• Fears: I already invested so much time and money to get here; it’ll be a waste if I leave. I’m taking a huge risk. We may fail. This is so hard. People probably think I’m crazy.

Shutting down my startup

  • Fears: People will look at me like I’m a failure. People will question my commitment to solving this problem. It will be hard to start over somewhere else. It’ll be embarrassing.

2. List out what you learned/gained from going through those experiences

Attempting to walk on to the NC State Women’s Soccer Team when the roster was already full

  • Key Learning: I can compete with the best of them.

Picking up the pieces after my father’s unexpected death

  • Key Learning: Our time here is limited. I want to live my life to the fullest, and I want to prioritize my relationships with my loved ones.

Moving across the country by myself to set-up a new life in Los Angeles

  • Key Learning: I am able to build a life I love in new and different places.

Breaking up with my boyfriend after four years

  • Key Learning: How I treat myself sets the standard for how others treat me; I must love myself, first and foremost.

Dropping out of my Ph.D. program to pursue my startup

  • Key Learning: I do not have to pursue the traditional path in order to be successful.

Shutting down my startup

  • Key Learning: I dictate what failure and success mean to me; not others. I am able to bounce back, no matter the setback.

3. Highlight how going through those experiences prepared you for what you were about to undertake next

Attempting to walk on to the NC State Women’s Soccer Team when the roster was already full

  • If I hadn’t gone to NC State, I may have never developed the confidence and leadership skills I have today.

Picking up the pieces after my father’s unexpected death

  • If I hadn’t lost a parent, I may have never had the appreciation for life and my loved ones that I do today.

Moving across the country by myself to set-up a new life in Los Angeles

  • If I hadn’t moved by myself, I may have never understood how capable I am at figuring things out and learning how to survive.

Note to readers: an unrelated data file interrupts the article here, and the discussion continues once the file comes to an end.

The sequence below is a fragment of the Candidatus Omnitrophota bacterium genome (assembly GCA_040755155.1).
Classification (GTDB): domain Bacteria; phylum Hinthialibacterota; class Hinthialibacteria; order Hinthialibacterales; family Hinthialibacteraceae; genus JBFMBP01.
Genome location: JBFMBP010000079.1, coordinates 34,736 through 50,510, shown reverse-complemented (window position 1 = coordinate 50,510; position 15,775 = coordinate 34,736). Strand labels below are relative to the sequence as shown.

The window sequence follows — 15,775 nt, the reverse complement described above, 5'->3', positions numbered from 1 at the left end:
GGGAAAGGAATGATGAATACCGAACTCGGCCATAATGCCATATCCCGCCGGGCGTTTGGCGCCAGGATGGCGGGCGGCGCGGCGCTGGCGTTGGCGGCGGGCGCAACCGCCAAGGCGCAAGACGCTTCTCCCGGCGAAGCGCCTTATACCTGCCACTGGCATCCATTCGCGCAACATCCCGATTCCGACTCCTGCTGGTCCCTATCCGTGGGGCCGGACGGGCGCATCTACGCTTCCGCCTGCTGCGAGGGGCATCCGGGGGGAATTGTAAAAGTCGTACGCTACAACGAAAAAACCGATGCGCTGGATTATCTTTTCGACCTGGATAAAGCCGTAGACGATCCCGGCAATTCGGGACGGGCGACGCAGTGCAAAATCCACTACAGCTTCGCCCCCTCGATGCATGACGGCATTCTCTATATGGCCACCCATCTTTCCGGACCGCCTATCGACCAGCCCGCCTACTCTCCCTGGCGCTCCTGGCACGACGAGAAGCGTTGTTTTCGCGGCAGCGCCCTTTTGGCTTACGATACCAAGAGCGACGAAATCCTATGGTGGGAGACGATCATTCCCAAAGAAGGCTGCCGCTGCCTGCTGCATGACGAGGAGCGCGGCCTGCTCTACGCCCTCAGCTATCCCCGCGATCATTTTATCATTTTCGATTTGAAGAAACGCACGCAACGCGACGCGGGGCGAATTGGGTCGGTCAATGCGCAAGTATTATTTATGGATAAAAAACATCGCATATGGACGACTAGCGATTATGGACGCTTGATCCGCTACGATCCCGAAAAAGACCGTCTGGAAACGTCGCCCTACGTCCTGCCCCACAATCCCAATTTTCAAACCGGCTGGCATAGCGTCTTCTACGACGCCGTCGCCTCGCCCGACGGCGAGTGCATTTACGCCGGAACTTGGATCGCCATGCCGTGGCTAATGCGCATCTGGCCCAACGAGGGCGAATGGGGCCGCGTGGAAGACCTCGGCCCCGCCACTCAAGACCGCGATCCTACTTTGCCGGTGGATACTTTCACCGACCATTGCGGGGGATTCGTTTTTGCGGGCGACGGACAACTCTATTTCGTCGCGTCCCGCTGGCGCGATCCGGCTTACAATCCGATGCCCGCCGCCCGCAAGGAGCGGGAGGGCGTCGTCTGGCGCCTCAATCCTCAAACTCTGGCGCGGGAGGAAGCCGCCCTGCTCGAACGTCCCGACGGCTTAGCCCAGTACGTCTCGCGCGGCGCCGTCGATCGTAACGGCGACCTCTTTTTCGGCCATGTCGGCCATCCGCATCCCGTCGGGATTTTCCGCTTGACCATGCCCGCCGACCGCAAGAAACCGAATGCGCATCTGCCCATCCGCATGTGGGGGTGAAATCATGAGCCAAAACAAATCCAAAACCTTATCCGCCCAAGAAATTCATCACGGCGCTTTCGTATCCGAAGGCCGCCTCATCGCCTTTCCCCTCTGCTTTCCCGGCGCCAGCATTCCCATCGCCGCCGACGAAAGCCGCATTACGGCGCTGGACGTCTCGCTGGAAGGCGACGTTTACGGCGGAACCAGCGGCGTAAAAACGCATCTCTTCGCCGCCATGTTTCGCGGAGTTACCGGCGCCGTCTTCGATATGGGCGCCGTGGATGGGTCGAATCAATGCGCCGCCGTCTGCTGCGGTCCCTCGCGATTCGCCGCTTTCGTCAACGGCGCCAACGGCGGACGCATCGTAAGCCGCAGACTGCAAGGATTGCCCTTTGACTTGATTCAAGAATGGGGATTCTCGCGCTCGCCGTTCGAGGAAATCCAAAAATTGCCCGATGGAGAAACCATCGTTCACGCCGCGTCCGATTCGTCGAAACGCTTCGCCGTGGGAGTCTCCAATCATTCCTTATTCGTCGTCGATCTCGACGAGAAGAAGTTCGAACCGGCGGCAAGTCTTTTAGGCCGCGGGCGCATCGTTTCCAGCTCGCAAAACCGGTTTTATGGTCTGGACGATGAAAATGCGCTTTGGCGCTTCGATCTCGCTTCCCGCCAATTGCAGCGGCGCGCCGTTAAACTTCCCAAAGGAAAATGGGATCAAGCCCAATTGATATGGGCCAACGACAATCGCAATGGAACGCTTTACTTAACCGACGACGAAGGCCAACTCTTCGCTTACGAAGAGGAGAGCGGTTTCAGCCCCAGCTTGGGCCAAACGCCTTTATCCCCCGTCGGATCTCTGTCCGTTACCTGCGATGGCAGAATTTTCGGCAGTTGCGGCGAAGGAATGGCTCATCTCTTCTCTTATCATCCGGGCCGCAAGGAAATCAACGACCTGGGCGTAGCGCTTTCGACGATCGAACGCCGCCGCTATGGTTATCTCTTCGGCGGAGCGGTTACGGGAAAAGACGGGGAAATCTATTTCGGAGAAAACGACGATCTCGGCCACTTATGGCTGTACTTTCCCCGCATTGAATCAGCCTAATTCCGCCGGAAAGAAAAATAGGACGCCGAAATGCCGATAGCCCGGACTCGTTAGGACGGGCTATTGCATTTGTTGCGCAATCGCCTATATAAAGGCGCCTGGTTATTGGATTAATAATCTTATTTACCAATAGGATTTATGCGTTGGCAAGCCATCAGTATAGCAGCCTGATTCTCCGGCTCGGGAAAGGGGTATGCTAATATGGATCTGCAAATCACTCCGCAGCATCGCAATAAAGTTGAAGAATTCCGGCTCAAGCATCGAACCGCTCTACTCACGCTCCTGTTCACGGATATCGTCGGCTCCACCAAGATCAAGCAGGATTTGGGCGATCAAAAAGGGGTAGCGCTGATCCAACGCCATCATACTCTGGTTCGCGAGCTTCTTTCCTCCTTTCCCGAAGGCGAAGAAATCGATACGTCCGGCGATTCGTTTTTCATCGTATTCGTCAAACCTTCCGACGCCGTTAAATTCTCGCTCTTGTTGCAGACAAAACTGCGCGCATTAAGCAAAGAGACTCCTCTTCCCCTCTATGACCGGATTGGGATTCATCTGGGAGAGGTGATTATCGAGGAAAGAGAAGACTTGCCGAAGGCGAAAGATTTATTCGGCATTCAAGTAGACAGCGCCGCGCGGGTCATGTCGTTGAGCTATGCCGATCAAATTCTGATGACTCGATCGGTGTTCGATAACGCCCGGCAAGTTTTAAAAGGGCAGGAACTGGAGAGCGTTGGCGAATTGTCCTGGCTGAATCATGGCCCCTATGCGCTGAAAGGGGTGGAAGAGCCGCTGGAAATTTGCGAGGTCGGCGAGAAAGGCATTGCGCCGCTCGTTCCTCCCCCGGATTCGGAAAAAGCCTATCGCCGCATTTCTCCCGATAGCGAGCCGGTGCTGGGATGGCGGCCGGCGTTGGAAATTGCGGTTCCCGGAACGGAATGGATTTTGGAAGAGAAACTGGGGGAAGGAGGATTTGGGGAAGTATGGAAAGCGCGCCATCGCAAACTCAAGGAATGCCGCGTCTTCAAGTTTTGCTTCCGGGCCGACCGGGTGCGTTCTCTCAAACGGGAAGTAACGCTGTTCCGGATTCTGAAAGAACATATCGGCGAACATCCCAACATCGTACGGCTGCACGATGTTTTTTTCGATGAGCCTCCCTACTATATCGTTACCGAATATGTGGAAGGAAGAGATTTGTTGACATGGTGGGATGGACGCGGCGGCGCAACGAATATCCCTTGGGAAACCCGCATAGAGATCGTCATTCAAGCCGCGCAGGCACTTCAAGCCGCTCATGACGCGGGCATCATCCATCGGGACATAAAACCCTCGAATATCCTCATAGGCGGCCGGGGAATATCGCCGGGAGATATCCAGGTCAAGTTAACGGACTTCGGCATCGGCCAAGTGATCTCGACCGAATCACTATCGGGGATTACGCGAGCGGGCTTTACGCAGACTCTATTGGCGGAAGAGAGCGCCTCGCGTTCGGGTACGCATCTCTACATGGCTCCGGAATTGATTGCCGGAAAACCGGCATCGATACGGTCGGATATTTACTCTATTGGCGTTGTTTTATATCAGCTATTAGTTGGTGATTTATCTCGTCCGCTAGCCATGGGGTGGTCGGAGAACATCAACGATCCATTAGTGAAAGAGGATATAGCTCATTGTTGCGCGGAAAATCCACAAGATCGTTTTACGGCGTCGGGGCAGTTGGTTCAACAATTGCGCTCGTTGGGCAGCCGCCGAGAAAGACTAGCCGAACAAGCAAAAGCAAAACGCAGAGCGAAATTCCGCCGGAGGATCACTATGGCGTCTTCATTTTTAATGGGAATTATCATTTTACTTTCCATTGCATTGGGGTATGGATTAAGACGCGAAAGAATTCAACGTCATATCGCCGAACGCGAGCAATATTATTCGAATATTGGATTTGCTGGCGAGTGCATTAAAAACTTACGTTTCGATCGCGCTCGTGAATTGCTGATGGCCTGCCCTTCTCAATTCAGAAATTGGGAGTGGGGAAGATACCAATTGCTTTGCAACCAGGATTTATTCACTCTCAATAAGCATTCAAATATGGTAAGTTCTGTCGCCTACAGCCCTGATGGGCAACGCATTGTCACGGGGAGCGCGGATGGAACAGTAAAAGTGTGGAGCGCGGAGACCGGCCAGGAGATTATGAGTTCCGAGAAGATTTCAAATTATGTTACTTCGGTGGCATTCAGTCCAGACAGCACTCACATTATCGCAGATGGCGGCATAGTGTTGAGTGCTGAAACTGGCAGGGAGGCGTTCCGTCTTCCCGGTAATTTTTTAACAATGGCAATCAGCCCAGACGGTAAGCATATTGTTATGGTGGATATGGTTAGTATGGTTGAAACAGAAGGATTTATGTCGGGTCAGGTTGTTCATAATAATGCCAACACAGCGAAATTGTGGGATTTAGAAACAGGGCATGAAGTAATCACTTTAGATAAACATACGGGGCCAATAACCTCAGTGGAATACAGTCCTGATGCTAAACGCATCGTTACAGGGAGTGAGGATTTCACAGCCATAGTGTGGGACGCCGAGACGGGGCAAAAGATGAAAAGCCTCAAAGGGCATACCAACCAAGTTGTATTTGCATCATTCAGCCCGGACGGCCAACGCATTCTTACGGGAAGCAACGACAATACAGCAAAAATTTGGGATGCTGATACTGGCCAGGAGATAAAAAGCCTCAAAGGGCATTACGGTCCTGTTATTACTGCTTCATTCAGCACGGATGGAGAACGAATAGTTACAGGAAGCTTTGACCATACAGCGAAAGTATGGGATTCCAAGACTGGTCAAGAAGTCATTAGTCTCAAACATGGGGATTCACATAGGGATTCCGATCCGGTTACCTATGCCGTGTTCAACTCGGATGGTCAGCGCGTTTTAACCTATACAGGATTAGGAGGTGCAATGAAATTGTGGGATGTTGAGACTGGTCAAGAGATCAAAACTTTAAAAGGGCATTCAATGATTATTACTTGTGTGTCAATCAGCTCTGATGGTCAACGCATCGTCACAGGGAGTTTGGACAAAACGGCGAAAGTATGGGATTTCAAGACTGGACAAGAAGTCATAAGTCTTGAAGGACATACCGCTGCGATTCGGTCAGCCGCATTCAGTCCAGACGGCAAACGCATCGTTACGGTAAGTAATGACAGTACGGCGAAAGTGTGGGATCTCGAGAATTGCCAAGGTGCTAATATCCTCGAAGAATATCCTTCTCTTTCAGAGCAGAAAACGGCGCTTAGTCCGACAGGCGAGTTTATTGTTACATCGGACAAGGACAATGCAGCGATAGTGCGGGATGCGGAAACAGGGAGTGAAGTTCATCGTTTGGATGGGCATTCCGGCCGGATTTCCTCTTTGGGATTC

Breaking up with my boyfriend after four years

  • If I hadn’t broken up with my boyfriend, I may have never made room for someone better to come into my life.

Dropping out of my Ph.D. program to pursue my startup

  • If I hadn’t dropped out of my Ph.D. program, I may have never been exposed to the power of entrepreneurship and innovation to affect change.

Shutting down my startup

  • If I hadn’t shut down my startup, I may have never gotten the opportunity to learn from other entrepreneurs and apply those learnings to what I know today.

That’s it. Three simple steps to remind yourself no matter how fearful you may feel in this moment, you are equipped to handle it. Three simple steps to remind you that by facing your fears, you will discover something valuable that will surely serve you in the next phase of your life.

But let me be clear: I’m not saying everything in your life is going to work out perfectly, or that when you look back, all the pieces will fit together flawlessly. What I am saying is that…

Whenever you are faced with a moment of fear or doubt, you can choose to look back on the past experiences of your life for inspiration.

Knowing that you’ve been there before — moments of great doubt, fear, and uncertainty…Knowing that you’ve not only come out of those experiences alive, but equipped with valuable life lessons and skills…This is where you can draw your strength; this is where you can renew your faith. Faith that you are equipped and capable of handling anything that comes your way. Faith that you are on the right path. Faith that everything will, in fact, be OK.

Just continue to act, despite your fear.